Whether it’s cigarettes or chewing tobacco, those who partake are more than likely going to have sticky plaque on their teeth which is difficult to remove and can exacerbate gum recession. Remember, plaque left on your teeth turns into tartar and creates those nasty bacteria breeding pockets between your teeth and gums.
Stress in our lives often causes us to grind or clench our teeth. Clenching and grinding puts excessive pressure on our teeth and the surrounding bone, irritating and inflaming the ligaments that hold the teeth in their sockets. This irritation can cause gums to become more sensitive and to recede.
An Abnormal Bite
When our teeth do not occlude, or come together simultaneously, too much pressure can be placed on the gums and bone in the areas of the mouth where the teeth contact first when biting down. This excessive force irritates and inflames the gums causing gum recession.
Gaps Between Teeth
Gaps, or spaces, can form between our teeth. Either from our natural dentition, shifting of teeth from the prior removal of natural teeth or previous gum recession. Food can become lodged in these spaces causing not only halitosis, but irritation and inflammation to the gums and underlying bone. This inflammation causes your gums to recede farther.
Ornamental Piercing of the Lip or Tongue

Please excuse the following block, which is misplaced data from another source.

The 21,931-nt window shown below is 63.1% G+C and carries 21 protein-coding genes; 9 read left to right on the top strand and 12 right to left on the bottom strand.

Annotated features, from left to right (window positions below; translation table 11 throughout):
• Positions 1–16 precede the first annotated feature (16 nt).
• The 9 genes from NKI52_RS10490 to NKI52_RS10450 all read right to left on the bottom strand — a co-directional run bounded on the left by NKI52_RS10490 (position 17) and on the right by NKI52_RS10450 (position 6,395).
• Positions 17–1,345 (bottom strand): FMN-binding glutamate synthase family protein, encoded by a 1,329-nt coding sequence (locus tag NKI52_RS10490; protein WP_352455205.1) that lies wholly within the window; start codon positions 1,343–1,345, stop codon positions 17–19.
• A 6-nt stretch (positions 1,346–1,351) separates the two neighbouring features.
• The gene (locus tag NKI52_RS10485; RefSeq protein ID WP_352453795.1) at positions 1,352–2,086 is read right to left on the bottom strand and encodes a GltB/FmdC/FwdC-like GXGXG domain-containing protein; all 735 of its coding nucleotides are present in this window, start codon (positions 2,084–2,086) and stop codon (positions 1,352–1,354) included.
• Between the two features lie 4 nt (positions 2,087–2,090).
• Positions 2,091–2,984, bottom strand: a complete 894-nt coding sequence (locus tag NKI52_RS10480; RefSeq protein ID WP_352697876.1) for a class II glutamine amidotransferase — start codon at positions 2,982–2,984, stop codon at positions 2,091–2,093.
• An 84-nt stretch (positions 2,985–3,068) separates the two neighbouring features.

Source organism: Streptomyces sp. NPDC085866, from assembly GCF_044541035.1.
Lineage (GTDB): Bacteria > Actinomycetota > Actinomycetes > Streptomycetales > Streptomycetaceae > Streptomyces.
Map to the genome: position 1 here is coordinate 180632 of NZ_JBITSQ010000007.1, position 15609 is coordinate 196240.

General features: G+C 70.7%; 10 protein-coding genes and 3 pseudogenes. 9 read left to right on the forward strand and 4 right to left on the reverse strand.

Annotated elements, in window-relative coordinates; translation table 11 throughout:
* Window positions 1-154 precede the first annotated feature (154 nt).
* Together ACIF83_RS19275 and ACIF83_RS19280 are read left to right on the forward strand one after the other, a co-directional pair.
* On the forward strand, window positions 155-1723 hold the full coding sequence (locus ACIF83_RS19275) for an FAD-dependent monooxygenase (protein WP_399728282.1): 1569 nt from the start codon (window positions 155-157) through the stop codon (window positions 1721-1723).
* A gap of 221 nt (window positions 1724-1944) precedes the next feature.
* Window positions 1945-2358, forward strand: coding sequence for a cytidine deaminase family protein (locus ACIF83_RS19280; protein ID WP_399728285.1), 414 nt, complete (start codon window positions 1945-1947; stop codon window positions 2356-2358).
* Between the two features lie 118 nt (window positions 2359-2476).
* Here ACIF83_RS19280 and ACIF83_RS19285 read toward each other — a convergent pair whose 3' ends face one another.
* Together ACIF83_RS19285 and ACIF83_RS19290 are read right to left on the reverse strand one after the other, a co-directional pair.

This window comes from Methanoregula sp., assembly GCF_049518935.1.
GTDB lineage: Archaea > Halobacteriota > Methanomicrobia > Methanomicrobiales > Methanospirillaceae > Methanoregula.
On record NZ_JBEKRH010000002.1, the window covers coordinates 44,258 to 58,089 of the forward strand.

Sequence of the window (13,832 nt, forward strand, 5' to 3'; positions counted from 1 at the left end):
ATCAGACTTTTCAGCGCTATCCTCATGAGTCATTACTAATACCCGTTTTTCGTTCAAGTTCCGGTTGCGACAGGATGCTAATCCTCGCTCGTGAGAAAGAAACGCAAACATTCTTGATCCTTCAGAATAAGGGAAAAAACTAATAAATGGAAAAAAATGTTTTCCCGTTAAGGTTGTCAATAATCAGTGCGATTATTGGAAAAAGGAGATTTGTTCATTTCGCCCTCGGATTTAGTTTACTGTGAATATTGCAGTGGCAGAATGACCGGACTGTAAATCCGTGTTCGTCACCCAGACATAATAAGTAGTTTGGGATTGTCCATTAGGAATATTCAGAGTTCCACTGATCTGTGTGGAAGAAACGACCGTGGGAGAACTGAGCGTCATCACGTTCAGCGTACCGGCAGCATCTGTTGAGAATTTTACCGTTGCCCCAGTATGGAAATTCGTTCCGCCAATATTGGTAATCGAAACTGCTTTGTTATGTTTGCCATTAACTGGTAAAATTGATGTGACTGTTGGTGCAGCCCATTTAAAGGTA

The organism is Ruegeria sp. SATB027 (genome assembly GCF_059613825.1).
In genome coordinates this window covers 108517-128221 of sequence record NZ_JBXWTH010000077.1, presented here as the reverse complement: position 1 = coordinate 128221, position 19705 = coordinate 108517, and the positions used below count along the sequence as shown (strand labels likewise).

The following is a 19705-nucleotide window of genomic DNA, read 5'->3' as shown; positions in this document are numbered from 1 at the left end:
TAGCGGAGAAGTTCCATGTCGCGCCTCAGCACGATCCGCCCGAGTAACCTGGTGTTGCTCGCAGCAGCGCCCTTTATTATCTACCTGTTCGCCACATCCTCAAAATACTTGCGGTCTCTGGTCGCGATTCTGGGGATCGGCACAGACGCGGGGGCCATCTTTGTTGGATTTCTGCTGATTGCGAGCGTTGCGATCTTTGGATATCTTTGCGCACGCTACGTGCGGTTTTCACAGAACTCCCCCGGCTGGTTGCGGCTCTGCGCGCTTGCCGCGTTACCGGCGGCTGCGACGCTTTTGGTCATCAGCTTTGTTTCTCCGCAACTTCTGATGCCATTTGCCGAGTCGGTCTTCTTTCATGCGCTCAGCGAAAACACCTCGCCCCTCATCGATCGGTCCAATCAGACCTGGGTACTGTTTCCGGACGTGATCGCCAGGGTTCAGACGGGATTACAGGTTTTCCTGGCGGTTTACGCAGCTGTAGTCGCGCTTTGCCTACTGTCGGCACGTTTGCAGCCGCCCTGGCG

Regardless of how smooth the jewelry, it can rub the gums causing irritation, inflammation and gum recession.
An injury to the mouth, from a blow to the face to a cut from a tortilla chip, can cause irritation, inflammation, infection and gum recession as well.
What happens if I ignore receding gums?
Well, the problem won’t just go away. At minimum some preventative measures must be taken to keep the situation from worsening.
When gum recession occurs spaces form between the teeth and gum line, that’s what the hygienist was measuring when she was poking around in your mouth. These spaces create an environment for bacteria to build up. If left untreated, the supporting tissue and bone structures of the teeth can be severely damaged, and may ultimately result in tooth loss.
What can I do about gum receding?
So you would like to keep your teeth and ignoring the problem didn’t have a desirable outcome? There are three treatment levels that a dentist will consider when treating your receding gums. Level I is the least invasive and Level III is the most invasive.
Level I Least Invasive
Level I treatment is prescribed at the first sign of gum recession. This would include maintaining good oral hygiene and sticking to your biannual cleaning appointments.